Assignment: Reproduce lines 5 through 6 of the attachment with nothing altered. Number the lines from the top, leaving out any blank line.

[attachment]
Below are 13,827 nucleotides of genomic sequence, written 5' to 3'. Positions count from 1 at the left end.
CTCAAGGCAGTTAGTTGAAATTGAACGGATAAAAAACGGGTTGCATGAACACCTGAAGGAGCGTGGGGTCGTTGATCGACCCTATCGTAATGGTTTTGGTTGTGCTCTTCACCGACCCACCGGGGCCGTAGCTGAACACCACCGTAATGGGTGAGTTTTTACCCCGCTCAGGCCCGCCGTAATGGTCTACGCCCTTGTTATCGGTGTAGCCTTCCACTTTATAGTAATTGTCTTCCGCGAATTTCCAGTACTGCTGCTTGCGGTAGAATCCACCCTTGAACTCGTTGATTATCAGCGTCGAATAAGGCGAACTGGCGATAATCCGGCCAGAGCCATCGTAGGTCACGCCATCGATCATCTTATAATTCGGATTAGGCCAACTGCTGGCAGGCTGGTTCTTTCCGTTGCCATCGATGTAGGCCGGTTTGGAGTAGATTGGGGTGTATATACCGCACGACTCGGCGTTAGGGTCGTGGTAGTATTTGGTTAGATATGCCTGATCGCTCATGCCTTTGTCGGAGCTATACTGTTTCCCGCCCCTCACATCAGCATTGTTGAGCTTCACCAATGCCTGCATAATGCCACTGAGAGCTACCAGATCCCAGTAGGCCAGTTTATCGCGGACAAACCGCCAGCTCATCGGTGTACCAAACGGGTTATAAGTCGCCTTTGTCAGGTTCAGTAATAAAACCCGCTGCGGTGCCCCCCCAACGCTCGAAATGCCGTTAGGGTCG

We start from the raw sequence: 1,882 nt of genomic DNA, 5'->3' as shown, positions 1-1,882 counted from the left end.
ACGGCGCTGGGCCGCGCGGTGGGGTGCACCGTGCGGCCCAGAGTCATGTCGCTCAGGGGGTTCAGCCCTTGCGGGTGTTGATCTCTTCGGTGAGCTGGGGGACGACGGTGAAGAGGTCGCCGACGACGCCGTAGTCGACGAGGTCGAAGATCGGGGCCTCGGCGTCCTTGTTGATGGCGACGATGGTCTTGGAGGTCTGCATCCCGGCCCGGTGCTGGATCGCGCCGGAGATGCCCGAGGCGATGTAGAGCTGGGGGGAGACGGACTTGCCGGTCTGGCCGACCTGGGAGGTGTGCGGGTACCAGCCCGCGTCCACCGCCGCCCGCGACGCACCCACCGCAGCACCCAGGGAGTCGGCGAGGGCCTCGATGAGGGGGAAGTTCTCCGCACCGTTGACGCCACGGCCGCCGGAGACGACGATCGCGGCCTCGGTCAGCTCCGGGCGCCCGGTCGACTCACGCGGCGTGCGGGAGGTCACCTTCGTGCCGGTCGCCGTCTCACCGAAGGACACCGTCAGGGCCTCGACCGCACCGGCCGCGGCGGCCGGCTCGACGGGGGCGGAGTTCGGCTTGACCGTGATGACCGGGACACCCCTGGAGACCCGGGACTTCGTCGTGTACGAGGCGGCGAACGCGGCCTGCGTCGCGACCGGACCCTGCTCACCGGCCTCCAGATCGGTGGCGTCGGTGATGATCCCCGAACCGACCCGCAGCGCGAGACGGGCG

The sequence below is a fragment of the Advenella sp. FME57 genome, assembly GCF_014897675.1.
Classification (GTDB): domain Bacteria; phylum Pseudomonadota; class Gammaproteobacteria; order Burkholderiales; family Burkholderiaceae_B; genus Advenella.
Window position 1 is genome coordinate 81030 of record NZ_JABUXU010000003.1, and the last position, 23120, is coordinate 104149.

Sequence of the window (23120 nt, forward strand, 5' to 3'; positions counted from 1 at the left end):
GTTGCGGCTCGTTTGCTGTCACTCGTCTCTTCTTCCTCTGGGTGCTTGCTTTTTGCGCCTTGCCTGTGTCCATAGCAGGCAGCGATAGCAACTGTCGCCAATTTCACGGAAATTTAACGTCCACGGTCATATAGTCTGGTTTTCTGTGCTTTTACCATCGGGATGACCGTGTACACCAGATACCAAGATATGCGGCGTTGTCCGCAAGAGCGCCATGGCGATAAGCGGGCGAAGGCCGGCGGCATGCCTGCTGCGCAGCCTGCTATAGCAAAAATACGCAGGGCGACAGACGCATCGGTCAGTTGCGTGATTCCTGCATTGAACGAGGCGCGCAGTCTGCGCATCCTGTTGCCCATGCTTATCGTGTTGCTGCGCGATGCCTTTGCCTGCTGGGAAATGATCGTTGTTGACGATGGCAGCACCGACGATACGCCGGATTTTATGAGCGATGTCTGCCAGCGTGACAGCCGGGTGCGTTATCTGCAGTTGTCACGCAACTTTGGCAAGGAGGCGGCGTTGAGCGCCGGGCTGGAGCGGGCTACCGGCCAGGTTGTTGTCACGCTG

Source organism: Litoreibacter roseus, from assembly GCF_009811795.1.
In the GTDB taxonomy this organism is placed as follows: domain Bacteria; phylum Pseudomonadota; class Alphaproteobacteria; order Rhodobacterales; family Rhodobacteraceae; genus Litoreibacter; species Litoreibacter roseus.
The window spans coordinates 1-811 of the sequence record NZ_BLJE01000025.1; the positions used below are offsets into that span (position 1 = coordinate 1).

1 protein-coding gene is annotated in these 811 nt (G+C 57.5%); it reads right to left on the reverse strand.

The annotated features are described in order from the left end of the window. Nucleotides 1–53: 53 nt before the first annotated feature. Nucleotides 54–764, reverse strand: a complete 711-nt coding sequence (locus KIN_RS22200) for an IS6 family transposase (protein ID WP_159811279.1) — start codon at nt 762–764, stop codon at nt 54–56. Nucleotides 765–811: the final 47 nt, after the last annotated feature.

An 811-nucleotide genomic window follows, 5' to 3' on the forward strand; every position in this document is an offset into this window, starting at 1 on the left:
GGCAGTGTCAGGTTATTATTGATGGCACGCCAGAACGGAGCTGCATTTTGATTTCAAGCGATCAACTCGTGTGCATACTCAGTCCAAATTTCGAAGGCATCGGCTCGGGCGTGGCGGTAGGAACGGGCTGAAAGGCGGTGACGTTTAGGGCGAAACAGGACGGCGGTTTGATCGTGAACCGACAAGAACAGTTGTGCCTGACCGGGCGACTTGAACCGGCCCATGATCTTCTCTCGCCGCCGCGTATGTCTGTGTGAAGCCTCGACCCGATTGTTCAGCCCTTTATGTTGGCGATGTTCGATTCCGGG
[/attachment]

The sequence below is a fragment of the Advenella sp. FME57 genome, assembly GCF_014897675.1.
Classification (GTDB): domain Bacteria; phylum Pseudomonadota; class Gammaproteobacteria; order Burkholderiales; family Burkholderiaceae_B; genus Advenella.